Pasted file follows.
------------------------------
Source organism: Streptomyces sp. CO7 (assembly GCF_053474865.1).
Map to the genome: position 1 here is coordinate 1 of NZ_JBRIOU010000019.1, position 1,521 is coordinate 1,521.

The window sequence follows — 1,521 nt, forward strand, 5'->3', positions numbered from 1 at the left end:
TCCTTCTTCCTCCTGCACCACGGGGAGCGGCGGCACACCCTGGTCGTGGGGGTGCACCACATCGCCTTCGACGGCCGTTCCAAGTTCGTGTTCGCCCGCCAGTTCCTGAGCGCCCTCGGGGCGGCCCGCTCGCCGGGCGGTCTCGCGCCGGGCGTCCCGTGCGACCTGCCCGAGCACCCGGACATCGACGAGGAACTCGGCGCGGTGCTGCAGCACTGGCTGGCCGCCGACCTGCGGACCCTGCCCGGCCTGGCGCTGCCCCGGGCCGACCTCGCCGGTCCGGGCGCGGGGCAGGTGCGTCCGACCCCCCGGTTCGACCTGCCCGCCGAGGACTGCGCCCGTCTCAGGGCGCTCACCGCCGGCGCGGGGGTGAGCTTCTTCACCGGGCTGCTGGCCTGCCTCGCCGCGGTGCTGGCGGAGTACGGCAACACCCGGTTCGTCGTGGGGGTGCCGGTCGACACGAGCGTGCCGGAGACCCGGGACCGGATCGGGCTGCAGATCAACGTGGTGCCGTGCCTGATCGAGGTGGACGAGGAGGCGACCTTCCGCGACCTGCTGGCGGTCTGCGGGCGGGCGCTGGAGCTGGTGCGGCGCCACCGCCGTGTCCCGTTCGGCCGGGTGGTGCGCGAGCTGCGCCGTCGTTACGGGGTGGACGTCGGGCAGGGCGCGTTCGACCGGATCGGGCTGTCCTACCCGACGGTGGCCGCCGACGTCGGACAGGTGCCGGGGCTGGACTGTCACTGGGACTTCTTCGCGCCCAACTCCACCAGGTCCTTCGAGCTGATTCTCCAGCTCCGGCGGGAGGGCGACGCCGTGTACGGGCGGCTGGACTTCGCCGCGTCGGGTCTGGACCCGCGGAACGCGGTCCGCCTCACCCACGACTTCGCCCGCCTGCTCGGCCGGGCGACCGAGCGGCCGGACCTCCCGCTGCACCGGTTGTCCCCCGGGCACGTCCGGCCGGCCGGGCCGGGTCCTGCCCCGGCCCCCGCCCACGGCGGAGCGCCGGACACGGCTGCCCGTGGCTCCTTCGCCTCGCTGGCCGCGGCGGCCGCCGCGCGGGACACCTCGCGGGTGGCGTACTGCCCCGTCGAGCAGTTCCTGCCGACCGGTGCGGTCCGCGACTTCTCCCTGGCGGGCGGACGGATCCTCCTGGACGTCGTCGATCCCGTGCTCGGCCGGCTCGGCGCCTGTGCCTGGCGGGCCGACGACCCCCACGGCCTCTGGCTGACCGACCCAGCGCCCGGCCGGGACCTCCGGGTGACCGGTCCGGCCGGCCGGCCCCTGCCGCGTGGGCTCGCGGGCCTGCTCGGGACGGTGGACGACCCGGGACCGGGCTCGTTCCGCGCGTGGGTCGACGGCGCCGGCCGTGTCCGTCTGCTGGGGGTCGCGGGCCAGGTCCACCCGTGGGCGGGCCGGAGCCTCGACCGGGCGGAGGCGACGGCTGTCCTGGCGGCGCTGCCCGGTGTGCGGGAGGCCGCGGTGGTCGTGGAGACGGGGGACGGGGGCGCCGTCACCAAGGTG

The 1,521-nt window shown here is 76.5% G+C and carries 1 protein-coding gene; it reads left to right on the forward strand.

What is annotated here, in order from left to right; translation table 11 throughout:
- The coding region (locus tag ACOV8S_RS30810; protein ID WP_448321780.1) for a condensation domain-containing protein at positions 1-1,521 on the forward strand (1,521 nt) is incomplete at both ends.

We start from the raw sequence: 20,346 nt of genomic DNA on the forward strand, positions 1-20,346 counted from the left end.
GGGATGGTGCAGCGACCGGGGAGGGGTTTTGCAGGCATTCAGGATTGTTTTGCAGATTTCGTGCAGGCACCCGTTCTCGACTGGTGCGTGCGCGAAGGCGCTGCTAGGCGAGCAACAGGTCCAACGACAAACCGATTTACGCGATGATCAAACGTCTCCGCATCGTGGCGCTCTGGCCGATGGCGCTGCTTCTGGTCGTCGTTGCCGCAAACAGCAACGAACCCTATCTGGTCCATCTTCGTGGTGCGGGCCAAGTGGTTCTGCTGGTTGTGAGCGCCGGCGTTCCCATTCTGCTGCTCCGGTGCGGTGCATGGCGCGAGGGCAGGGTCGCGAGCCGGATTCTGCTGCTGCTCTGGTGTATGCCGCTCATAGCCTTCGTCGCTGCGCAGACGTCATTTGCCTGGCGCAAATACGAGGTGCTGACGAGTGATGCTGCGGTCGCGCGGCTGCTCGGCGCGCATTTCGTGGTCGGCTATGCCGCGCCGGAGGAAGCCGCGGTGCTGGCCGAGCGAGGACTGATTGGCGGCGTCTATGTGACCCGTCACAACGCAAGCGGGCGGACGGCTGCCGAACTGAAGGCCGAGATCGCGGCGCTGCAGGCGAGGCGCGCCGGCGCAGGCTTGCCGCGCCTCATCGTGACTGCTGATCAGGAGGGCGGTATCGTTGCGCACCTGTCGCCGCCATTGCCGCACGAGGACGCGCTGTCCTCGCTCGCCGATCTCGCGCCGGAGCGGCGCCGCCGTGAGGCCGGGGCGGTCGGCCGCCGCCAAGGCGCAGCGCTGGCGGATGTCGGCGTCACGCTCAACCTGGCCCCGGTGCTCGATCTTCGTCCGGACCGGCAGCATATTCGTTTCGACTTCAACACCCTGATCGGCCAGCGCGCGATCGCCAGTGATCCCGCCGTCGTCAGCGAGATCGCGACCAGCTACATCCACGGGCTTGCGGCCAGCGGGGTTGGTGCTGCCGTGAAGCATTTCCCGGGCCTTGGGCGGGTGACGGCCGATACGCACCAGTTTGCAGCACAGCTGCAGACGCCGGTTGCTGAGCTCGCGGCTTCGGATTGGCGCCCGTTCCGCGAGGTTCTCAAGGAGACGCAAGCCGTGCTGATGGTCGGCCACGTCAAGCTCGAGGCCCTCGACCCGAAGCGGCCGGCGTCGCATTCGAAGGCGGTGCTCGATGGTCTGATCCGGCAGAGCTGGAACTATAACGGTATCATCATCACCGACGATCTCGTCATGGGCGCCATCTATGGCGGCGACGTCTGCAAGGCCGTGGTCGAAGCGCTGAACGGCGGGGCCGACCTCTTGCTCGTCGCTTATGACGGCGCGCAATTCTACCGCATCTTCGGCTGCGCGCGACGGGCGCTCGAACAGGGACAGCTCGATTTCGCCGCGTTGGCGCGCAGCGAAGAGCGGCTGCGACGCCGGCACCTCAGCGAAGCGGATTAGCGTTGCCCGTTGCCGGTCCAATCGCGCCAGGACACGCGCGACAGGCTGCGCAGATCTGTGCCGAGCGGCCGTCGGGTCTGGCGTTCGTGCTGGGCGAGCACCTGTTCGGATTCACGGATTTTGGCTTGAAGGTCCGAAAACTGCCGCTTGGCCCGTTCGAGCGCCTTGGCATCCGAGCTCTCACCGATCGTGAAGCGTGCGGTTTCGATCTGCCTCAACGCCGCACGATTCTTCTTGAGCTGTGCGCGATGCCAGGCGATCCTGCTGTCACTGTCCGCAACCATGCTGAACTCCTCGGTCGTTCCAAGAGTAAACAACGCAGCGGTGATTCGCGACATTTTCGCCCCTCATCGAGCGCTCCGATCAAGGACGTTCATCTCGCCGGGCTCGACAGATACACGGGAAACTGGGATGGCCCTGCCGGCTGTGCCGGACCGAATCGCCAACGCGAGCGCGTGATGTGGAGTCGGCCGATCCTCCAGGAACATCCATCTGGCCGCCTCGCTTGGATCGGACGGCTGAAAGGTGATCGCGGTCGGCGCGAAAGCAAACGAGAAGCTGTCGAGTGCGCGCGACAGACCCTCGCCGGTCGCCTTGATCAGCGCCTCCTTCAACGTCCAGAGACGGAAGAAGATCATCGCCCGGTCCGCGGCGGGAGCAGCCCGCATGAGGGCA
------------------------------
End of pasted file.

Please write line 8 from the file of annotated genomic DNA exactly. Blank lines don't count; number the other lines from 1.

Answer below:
We start from the raw sequence: 20,346 nt of genomic DNA on the forward strand, positions 1-20,346 counted from the left end.